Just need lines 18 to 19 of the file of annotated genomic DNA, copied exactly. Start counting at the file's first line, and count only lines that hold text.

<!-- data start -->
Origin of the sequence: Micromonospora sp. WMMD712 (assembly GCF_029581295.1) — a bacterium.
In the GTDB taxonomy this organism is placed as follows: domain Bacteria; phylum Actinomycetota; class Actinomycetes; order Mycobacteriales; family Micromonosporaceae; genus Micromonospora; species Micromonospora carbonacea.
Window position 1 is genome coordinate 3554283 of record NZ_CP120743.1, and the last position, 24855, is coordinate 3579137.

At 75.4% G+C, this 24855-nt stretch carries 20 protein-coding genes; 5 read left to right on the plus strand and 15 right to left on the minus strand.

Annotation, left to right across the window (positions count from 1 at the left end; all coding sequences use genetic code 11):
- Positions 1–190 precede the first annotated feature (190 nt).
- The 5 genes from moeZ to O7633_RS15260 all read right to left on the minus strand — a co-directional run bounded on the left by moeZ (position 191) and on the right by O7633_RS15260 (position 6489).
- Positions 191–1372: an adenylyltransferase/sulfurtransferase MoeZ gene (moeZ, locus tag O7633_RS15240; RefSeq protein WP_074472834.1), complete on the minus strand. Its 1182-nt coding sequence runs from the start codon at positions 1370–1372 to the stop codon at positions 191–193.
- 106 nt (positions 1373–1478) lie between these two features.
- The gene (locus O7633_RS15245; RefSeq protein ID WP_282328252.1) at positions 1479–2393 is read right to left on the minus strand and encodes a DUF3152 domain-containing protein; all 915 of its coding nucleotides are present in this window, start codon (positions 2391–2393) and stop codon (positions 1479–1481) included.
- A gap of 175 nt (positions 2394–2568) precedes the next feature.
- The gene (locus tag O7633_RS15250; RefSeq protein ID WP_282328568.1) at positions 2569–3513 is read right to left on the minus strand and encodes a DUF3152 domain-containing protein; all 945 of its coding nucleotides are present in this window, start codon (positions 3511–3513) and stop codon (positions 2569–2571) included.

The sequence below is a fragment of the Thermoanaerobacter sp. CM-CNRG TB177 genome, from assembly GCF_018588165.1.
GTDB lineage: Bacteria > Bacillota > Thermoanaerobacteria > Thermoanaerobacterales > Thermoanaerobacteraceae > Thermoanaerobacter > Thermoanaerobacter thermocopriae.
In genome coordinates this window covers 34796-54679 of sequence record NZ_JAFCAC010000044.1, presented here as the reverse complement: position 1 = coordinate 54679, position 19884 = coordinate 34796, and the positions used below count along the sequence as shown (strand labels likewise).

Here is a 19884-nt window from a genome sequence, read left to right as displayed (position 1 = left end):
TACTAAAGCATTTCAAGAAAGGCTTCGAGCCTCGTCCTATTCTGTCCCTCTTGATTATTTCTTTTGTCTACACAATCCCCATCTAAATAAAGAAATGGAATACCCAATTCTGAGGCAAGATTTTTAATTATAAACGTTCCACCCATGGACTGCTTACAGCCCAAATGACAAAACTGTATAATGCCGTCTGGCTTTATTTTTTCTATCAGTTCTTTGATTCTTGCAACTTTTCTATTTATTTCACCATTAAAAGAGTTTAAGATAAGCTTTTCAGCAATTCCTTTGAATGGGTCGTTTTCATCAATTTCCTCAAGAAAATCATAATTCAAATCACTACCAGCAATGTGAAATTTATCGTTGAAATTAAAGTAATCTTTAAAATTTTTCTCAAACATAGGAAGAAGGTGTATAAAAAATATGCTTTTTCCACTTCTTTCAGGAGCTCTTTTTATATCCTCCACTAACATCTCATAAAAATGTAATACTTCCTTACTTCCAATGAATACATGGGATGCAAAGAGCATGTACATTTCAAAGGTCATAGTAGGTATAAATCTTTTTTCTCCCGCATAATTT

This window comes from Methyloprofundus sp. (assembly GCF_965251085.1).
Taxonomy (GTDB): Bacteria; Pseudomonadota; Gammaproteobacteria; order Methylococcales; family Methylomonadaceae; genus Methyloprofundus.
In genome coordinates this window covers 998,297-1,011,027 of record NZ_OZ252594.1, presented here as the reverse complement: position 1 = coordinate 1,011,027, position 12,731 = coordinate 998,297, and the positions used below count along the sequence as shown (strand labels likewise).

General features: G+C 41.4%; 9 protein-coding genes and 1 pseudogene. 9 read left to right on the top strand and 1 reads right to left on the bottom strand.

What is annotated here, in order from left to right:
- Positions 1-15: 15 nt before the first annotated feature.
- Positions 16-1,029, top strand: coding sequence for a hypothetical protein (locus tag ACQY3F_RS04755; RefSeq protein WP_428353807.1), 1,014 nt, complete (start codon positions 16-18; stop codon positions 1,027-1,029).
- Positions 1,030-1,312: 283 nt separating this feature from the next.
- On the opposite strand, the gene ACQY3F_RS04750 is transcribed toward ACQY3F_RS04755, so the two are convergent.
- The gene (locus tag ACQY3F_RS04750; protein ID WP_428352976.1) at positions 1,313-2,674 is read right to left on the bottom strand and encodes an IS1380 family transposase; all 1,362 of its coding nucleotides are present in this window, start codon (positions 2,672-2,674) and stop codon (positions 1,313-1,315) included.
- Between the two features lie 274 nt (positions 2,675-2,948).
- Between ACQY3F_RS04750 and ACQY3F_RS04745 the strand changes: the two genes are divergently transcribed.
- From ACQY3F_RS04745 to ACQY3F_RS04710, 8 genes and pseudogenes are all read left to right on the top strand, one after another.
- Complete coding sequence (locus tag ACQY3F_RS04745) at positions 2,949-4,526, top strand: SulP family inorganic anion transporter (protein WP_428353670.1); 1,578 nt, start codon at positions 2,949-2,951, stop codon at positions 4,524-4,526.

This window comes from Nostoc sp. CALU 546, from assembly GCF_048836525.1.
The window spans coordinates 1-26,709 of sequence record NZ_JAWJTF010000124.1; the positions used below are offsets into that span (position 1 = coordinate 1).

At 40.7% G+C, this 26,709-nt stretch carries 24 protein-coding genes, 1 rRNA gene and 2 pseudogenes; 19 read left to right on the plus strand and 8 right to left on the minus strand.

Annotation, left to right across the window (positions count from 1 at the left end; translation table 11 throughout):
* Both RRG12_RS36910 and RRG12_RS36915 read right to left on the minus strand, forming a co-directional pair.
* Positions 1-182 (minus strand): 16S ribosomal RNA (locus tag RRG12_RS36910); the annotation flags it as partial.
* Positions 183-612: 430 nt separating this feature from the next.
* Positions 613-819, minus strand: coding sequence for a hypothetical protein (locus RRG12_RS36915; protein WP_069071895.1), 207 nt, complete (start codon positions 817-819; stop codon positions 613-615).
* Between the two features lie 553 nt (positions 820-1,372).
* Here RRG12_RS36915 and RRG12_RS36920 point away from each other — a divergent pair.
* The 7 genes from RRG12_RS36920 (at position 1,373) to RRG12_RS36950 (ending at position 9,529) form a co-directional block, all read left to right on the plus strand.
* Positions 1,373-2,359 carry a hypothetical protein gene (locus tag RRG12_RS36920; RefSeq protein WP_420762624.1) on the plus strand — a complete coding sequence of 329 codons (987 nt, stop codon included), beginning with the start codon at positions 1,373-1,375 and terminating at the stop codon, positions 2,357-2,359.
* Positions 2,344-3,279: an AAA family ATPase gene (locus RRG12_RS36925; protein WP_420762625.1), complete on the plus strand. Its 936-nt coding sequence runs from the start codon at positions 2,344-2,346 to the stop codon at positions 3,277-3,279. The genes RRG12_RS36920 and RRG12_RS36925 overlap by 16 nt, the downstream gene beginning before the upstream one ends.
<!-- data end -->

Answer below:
This window comes from Methyloprofundus sp. (assembly GCF_965251085.1).
Taxonomy (GTDB): Bacteria; Pseudomonadota; Gammaproteobacteria; order Methylococcales; family Methylomonadaceae; genus Methyloprofundus.